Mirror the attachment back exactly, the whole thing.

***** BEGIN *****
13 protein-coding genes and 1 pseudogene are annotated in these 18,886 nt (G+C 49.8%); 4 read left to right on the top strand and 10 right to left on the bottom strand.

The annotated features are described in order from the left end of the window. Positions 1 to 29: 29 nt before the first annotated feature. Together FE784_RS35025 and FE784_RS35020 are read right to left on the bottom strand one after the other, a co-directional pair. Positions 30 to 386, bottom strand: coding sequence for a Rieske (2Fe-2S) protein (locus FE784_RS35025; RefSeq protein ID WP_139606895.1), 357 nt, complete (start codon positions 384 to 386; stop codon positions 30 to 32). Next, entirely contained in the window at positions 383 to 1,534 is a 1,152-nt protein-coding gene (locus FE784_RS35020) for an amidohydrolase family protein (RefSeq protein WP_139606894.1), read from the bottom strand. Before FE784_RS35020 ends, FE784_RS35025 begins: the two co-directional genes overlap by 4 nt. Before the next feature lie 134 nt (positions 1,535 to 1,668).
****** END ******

13 protein-coding genes and 1 pseudogene are annotated in these 18,886 nt (G+C 49.8%); 4 read left to right on the top strand and 10 right to left on the bottom strand.

The annotated features are described in order from the left end of the window. Positions 1 to 29: 29 nt before the first annotated feature. Together FE784_RS35025 and FE784_RS35020 are read right to left on the bottom strand one after the other, a co-directional pair. Positions 30 to 386, bottom strand: coding sequence for a Rieske (2Fe-2S) protein (locus FE784_RS35025; RefSeq protein ID WP_139606895.1), 357 nt, complete (start codon positions 384 to 386; stop codon positions 30 to 32). Next, entirely contained in the window at positions 383 to 1,534 is a 1,152-nt protein-coding gene (locus FE784_RS35020) for an amidohydrolase family protein (RefSeq protein WP_139606894.1), read from the bottom strand. Before FE784_RS35020 ends, FE784_RS35025 begins: the two co-directional genes overlap by 4 nt. Before the next feature lie 134 nt (positions 1,535 to 1,668).